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FLAC and bitrate...

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Hi everyone,


We all know that FLAC is a lossless format that use a compression method than doesn't eliminate music information, but works more closely to the ZIP or RAR principle, right?


well I would have a question about the bitrate...


WAV has a fixed bitrate of 1411 kbps. When I played several FLAC files through foobar I realized that the bitrate was slightly different each time, and of course lower than 1411: I found in fact values for example of 1035 andf 1104 kbps.


well, 400 kbps less are really no data being taken out compared to a WAV? what those 400kbps would carry on a normal WAV file?

I am interested in getting a deeper understanding of these lossless compression methods...


thank you in advance for your contributions,




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I'll try this again. I was mostly done with an answer when the forum hiccupped and everything disappeared.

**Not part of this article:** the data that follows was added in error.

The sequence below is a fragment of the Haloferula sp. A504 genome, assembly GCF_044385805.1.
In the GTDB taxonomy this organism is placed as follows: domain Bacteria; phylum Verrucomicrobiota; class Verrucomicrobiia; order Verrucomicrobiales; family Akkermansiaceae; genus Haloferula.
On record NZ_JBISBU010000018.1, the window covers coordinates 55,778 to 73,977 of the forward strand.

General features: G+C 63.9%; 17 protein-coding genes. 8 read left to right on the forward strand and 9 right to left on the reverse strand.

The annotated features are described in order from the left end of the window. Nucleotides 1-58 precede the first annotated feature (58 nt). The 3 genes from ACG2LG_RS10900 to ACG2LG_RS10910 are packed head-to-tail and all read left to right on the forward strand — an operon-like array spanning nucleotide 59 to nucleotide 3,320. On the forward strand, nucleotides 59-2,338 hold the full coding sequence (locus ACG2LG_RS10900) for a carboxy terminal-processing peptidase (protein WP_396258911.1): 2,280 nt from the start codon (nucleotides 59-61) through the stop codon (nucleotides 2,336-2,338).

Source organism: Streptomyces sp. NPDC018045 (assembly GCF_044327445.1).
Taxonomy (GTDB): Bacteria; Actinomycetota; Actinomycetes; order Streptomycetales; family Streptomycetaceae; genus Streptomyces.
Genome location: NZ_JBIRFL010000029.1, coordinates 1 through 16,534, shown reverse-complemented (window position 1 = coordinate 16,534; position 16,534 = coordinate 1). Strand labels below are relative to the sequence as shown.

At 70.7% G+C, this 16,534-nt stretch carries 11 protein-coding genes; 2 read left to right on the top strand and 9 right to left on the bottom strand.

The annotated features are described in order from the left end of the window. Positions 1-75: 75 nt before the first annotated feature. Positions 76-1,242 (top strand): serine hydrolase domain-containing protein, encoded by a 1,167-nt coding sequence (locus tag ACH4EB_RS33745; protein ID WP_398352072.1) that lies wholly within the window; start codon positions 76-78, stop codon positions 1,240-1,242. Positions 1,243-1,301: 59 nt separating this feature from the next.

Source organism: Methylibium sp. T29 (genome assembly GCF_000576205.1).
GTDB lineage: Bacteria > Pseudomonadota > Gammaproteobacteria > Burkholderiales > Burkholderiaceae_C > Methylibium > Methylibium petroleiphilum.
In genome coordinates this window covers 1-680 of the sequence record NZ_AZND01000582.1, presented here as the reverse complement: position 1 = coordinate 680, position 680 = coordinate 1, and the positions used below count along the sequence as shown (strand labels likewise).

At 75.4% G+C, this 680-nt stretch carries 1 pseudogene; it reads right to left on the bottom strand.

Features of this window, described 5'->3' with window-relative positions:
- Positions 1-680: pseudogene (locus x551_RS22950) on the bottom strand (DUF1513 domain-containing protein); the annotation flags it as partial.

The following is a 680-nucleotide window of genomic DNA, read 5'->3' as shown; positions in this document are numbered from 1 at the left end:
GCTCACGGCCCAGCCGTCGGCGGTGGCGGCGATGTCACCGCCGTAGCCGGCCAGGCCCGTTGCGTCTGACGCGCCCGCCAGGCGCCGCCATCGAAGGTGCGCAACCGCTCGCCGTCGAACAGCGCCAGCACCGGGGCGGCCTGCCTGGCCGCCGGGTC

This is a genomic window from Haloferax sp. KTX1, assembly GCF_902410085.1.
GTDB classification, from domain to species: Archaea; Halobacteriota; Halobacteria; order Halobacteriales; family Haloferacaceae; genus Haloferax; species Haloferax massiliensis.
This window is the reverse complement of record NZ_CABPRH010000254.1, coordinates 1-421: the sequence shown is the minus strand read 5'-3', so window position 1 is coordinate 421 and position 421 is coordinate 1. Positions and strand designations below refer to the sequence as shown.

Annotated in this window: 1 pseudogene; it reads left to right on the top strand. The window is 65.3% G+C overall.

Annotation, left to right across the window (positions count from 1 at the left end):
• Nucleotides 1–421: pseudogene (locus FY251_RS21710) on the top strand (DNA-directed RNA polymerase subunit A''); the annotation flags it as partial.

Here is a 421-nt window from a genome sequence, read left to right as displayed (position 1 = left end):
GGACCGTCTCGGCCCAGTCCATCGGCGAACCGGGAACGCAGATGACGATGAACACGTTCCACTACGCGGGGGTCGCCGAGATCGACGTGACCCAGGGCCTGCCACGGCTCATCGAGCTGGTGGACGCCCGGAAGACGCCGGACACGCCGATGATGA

Lossless compression, such as that used in programs like Stuffit and Zip for computer data files, work by replacing strings of repetitive data with a code that allows the original data to be reconstructed. Any data has repetitive elements but they do vary so the actual compression achieved will vary. Usually it's around 40% for this Lempel-Ziv type compression. What you're seeing with the 400 kilobits lacking in the data rate is the difference between the unencoded file and the encoded one; it takes 400k to send the repetitive data literally.


I've not noticed any consistent variation by type of music. You could take 10 1-hour CDs and they'd all end up having different file sizes after you'd copied them to your computer.


The key concept is that all data is still in the file. It's just coded differently, to take up less space. You'll run into lots of arguments about lossless being truly lossless but to my ears there is no difference between lossless and the full WAV file. With disk space being so cheap now, though, compression is less essential than it used to be.


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